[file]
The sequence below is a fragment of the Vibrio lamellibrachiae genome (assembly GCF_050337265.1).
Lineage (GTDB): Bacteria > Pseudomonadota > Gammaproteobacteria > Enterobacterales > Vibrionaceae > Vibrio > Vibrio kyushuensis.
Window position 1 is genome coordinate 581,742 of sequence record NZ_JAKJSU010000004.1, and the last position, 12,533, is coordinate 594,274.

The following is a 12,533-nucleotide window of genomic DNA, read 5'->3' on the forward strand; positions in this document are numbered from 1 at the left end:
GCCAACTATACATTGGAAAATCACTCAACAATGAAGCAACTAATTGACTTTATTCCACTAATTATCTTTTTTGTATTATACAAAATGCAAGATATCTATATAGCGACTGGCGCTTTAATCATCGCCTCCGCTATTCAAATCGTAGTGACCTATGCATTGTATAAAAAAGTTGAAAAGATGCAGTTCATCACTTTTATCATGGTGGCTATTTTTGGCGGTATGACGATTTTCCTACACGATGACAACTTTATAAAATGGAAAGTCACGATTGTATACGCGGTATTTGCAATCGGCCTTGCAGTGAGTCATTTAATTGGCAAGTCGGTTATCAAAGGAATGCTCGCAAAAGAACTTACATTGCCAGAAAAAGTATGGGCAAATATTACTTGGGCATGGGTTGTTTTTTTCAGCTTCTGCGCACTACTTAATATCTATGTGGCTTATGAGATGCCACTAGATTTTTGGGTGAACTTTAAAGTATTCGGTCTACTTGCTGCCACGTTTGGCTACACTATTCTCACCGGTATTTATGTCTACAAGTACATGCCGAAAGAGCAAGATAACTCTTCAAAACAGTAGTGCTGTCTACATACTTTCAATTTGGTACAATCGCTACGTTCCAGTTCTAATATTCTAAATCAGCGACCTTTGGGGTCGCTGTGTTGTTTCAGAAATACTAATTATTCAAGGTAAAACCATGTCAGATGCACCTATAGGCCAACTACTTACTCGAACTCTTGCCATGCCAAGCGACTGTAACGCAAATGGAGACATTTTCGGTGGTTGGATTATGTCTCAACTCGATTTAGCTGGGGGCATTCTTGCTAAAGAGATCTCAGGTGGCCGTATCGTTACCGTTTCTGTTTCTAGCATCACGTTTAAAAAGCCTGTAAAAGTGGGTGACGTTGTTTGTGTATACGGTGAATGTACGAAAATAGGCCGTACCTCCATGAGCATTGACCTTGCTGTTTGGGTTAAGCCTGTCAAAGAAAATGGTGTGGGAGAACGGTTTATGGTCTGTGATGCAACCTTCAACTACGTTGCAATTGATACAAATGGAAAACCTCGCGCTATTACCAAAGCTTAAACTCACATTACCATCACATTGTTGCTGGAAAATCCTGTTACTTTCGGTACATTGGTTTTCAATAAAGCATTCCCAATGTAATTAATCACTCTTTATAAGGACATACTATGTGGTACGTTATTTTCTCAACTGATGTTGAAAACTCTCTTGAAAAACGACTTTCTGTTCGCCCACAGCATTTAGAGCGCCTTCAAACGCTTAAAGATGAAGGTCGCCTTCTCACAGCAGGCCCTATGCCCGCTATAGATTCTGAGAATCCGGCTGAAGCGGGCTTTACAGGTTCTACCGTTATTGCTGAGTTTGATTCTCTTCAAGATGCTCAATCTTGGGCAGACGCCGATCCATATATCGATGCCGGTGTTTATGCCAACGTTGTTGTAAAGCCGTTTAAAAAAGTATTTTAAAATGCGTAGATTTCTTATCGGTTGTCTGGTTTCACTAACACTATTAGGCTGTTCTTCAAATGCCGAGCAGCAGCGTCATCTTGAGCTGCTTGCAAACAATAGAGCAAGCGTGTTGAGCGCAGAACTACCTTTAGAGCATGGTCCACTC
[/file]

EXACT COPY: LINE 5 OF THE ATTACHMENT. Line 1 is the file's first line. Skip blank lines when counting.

GCCAACTATACATTGGAAAATCACTCAACAATGAAGCAACTAATTGACTTTATTCCACTAATTATCTTTTTTGTATTATACAAAATGCAAGATATCTATATAGCGACTGGCGCTTTAATCATCGCCTCCGCTATTCAAATCGTAGTGACCTATGCATTGTATAAAAAAGTTGAAAAGATGCAGTTCATCACTTTTATCATGGTGGCTATTTTTGGCGGTATGACGATTTTCCTACACGATGACAACTTTATAAAATGGAAAGTCACGATTGTATACGCGGTATTTGCAATCGGCCTTGCAGTGAGTCATTTAATTGGCAAGTCGGTTATCAAAGGAATGCTCGCAAAAGAACTTACATTGCCAGAAAAAGTATGGGCAAATATTACTTGGGCATGGGTTGTTTTTTTCAGCTTCTGCGCACTACTTAATATCTATGTGGCTTATGAGATGCCACTAGATTTTTGGGTGAACTTTAAAGTATTCGGTCTACTTGCTGCCACGTTTGGCTACACTATTCTCACCGGTATTTATGTCTACAAGTACATGCCGAAAGAGCAAGATAACTCTTCAAAACAGTAGTGCTGTCTACATACTTTCAATTTGGTACAATCGCTACGTTCCAGTTCTAATATTCTAAATCAGCGACCTTTGGGGTCGCTGTGTTGTTTCAGAAATACTAATTATTCAAGGTAAAACCATGTCAGATGCACCTATAGGCCAACTACTTACTCGAACTCTTGCCATGCCAAGCGACTGTAACGCAAATGGAGACATTTTCGGTGGTTGGATTATGTCTCAACTCGATTTAGCTGGGGGCATTCTTGCTAAAGAGATCTCAGGTGGCCGTATCGTTACCGTTTCTGTTTCTAGCATCACGTTTAAAAAGCCTGTAAAAGTGGGTGACGTTGTTTGTGTATACGGTGAATGTACGAAAATAGGCCGTACCTCCATGAGCATTGACCTTGCTGTTTGGGTTAAGCCTGTCAAAGAAAATGGTGTGGGAGAACGGTTTATGGTCTGTGATGCAACCTTCAACTACGTTGCAATTGATACAAATGGAAAACCTCGCGCTATTACCAAAGCTTAAACTCACATTACCATCACATTGTTGCTGGAAAATCCTGTTACTTTCGGTACATTGGTTTTCAATAAAGCATTCCCAATGTAATTAATCACTCTTTATAAGGACATACTATGTGGTACGTTATTTTCTCAACTGATGTTGAAAACTCTCTTGAAAAACGACTTTCTGTTCGCCCACAGCATTTAGAGCGCCTTCAAACGCTTAAAGATGAAGGTCGCCTTCTCACAGCAGGCCCTATGCCCGCTATAGATTCTGAGAATCCGGCTGAAGCGGGCTTTACAGGTTCTACCGTTATTGCTGAGTTTGATTCTCTTCAAGATGCTCAATCTTGGGCAGACGCCGATCCATATATCGATGCCGGTGTTTATGCCAACGTTGTTGTAAAGCCGTTTAAAAAAGTATTTTAAAATGCGTAGATTTCTTATCGGTTGTCTGGTTTCACTAACACTATTAGGCTGTTCTTCAAATGCCGAGCAGCAGCGTCATCTTGAGCTGCTTGCAAACAATAGAGCAAGCGTGTTGAGCGCAGAACTACCTTTAGAGCATGGTCCACTC